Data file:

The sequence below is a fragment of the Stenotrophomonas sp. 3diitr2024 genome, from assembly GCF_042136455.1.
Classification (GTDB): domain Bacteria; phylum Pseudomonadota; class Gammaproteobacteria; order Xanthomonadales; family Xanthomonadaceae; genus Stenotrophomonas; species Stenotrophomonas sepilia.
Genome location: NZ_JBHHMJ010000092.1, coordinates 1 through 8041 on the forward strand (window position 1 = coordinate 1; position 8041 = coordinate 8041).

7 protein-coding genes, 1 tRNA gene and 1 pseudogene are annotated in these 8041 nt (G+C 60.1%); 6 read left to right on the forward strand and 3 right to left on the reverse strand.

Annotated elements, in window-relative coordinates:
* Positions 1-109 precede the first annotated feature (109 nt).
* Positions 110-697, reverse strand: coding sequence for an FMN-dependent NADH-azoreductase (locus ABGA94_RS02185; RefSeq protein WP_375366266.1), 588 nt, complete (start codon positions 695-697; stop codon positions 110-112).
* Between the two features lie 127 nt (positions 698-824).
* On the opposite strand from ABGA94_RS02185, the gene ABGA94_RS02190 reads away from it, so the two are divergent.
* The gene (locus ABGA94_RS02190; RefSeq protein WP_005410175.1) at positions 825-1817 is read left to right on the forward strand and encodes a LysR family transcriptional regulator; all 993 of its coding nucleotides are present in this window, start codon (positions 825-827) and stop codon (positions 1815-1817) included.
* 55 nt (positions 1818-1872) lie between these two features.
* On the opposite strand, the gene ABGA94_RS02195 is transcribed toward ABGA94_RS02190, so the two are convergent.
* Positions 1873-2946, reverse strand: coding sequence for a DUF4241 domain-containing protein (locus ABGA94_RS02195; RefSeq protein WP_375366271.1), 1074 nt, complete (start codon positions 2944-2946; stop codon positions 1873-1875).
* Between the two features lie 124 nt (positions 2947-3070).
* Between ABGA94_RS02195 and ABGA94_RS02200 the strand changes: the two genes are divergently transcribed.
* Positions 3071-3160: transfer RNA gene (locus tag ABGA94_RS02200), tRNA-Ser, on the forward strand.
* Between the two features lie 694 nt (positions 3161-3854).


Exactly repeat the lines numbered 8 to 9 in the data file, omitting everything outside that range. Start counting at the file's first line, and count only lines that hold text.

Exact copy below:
* Between the two features lie 127 nt (positions 698-824).
* On the opposite strand from ABGA94_RS02185, the gene ABGA94_RS02190 reads away from it, so the two are divergent.